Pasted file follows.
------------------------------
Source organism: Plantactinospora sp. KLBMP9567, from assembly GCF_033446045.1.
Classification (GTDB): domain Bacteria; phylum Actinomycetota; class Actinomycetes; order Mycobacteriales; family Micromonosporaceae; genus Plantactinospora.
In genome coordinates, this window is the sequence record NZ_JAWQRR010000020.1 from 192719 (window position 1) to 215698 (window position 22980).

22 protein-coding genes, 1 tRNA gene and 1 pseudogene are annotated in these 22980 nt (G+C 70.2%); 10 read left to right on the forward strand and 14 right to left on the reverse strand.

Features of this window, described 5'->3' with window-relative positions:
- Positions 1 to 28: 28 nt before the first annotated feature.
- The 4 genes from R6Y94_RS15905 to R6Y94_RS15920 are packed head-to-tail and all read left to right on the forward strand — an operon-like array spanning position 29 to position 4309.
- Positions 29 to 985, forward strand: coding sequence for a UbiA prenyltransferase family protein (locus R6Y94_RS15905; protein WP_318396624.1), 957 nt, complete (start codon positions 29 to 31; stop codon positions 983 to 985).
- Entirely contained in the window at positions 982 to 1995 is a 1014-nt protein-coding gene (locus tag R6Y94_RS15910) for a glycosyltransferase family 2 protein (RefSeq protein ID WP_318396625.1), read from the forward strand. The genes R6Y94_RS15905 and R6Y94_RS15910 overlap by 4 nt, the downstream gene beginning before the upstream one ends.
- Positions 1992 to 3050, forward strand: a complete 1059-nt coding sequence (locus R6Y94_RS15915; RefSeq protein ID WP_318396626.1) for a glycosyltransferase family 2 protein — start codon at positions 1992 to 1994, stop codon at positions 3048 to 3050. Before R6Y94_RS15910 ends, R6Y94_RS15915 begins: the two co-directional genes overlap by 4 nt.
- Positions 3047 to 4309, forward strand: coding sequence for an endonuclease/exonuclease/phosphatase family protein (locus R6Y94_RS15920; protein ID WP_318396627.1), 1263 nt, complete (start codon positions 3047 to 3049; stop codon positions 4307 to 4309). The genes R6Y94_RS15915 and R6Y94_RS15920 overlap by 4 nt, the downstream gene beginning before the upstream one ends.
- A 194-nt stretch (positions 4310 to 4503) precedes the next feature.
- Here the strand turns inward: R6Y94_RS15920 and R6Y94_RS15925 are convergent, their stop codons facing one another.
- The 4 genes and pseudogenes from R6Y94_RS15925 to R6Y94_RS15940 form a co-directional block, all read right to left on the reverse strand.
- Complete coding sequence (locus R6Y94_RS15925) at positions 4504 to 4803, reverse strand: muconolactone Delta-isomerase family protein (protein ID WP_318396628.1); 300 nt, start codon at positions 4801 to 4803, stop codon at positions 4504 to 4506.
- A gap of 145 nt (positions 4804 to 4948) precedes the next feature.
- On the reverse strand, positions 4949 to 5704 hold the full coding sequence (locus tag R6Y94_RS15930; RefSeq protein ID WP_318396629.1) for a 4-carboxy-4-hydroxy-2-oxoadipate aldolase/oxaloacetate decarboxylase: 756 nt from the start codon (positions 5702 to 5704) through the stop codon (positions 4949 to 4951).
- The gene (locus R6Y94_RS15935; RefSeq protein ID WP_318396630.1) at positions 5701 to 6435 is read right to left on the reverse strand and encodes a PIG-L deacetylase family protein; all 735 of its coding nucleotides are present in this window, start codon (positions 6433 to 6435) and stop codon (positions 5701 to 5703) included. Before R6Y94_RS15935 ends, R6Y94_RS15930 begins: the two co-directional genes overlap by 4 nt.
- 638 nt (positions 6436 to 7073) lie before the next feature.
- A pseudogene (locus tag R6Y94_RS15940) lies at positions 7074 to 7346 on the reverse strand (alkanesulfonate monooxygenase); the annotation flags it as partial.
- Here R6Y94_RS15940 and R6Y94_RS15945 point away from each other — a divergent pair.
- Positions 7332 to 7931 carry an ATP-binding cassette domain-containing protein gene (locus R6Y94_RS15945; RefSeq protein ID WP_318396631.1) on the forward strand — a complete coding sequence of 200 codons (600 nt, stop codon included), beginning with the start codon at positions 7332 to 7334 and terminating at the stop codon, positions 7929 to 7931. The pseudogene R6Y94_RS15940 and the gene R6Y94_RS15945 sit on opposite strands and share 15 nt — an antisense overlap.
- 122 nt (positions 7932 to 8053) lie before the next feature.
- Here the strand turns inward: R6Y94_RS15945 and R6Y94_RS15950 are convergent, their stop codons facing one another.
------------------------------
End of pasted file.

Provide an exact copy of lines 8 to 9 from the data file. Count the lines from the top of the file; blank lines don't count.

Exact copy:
- Positions 29 to 985, forward strand: coding sequence for a UbiA prenyltransferase family protein (locus R6Y94_RS15905; protein WP_318396624.1), 957 nt, complete (start codon positions 29 to 31; stop codon positions 983 to 985).
- Entirely contained in the window at positions 982 to 1995 is a 1014-nt protein-coding gene (locus tag R6Y94_RS15910) for a glycosyltransferase family 2 protein (RefSeq protein ID WP_318396625.1), read from the forward strand. The genes R6Y94_RS15905 and R6Y94_RS15910 overlap by 4 nt, the downstream gene beginning before the upstream one ends.